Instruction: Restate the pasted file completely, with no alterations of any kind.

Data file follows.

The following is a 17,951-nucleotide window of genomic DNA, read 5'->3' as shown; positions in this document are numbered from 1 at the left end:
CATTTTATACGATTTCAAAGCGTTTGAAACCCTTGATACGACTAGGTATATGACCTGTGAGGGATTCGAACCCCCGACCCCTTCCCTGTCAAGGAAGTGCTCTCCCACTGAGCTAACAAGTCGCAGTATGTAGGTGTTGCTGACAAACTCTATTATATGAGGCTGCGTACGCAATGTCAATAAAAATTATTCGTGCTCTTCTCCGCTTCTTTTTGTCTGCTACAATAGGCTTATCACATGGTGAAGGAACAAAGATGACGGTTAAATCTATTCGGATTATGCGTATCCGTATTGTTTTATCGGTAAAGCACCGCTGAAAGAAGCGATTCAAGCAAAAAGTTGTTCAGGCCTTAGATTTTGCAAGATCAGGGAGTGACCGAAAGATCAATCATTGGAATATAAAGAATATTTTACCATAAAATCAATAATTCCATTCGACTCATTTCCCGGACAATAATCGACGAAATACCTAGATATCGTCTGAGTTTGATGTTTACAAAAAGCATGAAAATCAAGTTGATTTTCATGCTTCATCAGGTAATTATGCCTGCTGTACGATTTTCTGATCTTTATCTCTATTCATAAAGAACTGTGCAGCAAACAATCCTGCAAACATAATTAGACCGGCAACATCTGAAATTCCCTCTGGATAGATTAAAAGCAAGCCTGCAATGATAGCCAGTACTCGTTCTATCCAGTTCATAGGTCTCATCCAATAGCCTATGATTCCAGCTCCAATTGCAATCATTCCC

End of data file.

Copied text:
The following is a 17,951-nucleotide window of genomic DNA, read 5'->3' as shown; positions in this document are numbered from 1 at the left end:
CATTTTATACGATTTCAAAGCGTTTGAAACCCTTGATACGACTAGGTATATGACCTGTGAGGGATTCGAACCCCCGACCCCTTCCCTGTCAAGGAAGTGCTCTCCCACTGAGCTAACAAGTCGCAGTATGTAGGTGTTGCTGACAAACTCTATTATATGAGGCTGCGTACGCAATGTCAATAAAAATTATTCGTGCTCTTCTCCGCTTCTTTTTGTCTGCTACAATAGGCTTATCACATGGTGAAGGAACAAAGATGACGGTTAAATCTATTCGGATTATGCGTATCCGTATTGTTTTATCGGTAAAGCACCGCTGAAAGAAGCGATTCAAGCAAAAAGTTGTTCAGGCCTTAGATTTTGCAAGATCAGGGAGTGACCGAAAGATCAATCATTGGAATATAAAGAATATTTTACCATAAAATCAATAATTCCATTCGACTCATTTCCCGGACAATAATCGACGAAATACCTAGATATCGTCTGAGTTTGATGTTTACAAAAAGCATGAAAATCAAGTTGATTTTCATGCTTCATCAGGTAATTATGCCTGCTGTACGATTTTCTGATCTTTATCTCTATTCATAAAGAACTGTGCAGCAAACAATCCTGCAAACATAATTAGACCGGCAACATCTGAAATTCCCTCTGGATAGATTAAAAGCAAGCCTGCAATGATAGCCAGTACTCGTTCTATCCAGTTCATAGGTCTCATCCAATAGCCTATGATTCCAGCTCCAATTGCAATCATTCCC